Erik Decker, chief security and privacy officer at the University of Chicago Medicine and advisory board chairman of the Association for Executives in Health Information Security (AEHIS), told the House Energy and Commerce Committee during a June 6 hearing that the HCCIC has been a “source of confusion” for the healthcare community.

“Specifically, confusion exists regarding the purpose of the HCCIC, the Department of Homeland Security (DHS) run National Cybersecurity and Communications Integration Center, and the existing industry Information Sharing and Advisory Centers (ISACs) and Information Sharing and Advisory Organizations (ISAOs),” he observed in written testimony.

Decker also said that AEHIS members are confused about who leads the HHS cybersecurity programs and who is the contact person at HHS about cybersecurity-related industry concerns. Members are also concerned that sharing cyber threat information with HHS might prompt enforcement action from the agency’s regulatory arm.

He supported designating the Office of the Assistant Secretary for Preparedness and Response (ASPR) at HHS as the SSA for the healthcare sector.

“Having an impartial agency, such as ASPR, coordinate the intersection of cybersecurity challenges relating to medical devices and two regulatory bodies (FDA and OCR) would be incredibly beneficial for the industry. Navigating the guidance gaps and intersections today hinders the ability for industry to be nimble at its protection and response,” Decker argued.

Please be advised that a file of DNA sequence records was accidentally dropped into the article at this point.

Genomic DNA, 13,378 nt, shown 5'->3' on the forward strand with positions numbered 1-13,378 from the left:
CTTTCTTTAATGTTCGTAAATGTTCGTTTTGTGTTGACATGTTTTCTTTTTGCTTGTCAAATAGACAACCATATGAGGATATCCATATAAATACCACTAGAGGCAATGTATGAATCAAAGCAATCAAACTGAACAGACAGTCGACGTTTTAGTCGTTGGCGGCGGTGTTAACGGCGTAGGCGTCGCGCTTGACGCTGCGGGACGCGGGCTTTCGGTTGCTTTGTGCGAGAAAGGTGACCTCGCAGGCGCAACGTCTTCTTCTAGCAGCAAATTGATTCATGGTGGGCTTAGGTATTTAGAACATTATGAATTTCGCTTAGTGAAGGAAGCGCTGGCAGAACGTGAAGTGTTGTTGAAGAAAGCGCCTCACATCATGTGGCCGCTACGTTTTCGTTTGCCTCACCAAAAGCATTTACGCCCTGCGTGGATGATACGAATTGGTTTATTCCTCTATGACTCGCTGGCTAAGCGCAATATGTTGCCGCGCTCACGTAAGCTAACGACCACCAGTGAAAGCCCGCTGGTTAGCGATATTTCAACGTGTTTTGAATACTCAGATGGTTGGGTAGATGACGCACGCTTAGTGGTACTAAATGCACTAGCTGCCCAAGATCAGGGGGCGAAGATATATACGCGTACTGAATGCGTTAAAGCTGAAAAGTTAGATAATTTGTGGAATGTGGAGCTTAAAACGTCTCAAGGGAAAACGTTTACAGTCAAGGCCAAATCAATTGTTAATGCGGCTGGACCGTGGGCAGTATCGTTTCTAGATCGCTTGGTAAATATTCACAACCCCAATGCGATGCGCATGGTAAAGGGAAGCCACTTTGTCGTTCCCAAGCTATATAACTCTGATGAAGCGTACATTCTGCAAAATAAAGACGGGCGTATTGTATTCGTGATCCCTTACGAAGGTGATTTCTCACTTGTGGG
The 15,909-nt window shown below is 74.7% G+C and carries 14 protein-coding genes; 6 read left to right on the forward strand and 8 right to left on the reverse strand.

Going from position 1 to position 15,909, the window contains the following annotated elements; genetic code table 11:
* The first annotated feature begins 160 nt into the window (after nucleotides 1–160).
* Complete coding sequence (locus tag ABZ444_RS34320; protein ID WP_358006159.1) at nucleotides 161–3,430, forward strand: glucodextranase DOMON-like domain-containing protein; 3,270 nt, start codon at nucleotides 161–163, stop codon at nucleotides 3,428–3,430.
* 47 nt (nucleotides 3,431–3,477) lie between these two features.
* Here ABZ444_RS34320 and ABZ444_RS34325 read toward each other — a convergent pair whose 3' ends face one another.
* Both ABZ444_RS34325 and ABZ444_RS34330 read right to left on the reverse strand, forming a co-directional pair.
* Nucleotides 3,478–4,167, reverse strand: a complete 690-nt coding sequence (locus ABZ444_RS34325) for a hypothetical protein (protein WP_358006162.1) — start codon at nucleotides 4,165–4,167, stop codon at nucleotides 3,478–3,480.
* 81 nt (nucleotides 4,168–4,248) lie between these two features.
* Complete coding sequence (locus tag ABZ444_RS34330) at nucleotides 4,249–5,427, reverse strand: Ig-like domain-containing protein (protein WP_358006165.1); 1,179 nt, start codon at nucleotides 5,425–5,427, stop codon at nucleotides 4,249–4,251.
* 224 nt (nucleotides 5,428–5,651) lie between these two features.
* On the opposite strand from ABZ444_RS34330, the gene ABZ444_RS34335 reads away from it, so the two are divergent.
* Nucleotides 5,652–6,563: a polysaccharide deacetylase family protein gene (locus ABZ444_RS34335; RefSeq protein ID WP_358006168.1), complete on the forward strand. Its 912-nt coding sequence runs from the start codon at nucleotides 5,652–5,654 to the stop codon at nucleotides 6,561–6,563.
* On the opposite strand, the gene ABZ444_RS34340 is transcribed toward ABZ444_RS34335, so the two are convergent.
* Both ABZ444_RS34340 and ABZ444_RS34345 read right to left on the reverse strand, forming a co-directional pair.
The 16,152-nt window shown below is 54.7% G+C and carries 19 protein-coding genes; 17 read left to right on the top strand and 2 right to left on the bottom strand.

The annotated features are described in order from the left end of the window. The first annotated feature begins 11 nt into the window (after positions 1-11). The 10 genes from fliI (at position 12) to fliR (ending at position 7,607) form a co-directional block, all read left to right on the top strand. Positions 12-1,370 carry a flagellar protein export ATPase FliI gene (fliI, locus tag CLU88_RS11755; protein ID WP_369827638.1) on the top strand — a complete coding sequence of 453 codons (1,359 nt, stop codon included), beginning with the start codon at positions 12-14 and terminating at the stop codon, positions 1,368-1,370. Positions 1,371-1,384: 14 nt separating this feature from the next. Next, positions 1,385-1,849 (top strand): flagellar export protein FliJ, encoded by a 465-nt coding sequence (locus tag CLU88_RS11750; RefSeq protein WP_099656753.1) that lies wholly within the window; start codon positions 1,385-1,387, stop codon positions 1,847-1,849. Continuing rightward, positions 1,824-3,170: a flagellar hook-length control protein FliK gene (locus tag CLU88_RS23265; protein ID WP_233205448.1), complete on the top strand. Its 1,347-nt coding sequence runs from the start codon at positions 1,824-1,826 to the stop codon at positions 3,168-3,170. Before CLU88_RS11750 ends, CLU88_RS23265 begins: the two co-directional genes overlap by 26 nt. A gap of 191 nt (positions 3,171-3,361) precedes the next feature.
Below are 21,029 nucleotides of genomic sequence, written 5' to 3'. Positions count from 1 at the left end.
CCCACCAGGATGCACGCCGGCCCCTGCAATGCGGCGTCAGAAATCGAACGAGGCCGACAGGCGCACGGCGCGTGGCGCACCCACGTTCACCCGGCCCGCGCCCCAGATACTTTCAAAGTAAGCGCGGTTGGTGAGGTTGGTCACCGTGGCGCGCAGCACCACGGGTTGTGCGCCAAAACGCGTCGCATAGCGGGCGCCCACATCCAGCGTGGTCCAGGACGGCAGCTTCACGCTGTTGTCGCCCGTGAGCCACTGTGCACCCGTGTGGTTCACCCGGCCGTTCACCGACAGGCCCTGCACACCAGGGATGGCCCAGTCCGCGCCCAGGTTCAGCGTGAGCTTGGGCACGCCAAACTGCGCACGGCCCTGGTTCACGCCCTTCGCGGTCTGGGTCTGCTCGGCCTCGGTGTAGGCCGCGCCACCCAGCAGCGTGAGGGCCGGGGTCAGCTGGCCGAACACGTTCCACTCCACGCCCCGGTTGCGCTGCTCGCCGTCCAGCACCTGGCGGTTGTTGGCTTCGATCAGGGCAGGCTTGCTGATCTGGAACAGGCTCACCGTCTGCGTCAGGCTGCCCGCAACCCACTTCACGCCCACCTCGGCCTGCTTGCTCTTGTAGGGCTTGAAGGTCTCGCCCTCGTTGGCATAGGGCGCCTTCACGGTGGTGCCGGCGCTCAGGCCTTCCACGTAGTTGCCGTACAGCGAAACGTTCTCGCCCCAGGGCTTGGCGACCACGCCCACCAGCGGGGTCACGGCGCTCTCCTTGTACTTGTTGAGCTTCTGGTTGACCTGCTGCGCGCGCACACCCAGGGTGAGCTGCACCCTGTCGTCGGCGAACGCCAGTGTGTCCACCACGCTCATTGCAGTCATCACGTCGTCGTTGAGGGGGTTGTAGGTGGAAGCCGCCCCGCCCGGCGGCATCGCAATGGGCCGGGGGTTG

In oral testimony, Decker proposed four actions ASPR should take to improve cybersecurity in the healthcare sector:

  1. Encourage industry adoption of the NIST Cybersecurity Framework and the cybersecurity best practices for the healthcare sector developed by the CISA-directed task force
  2. Bolster the importance of sharing technical cybersecurity threat intelligence information through the NH-ISAC and ensure the information is protected from regulators
  3. Offer enforcement relief for organizations that demonstrate the adoption of the Cybersecurity Framework, the cybersecurity best practices, and participation in NH-ISAC
  4. Establish a national response program in partnership with NH-ISAC and possibly DHS that can facilitate the industry response to a national cybersecurity threat.

Decker related that the task force, for which he served as co-lead, would be delivering the healthcare cybersecurity best practices to the HHS secretary for dissemination to the industry by the end of 2018.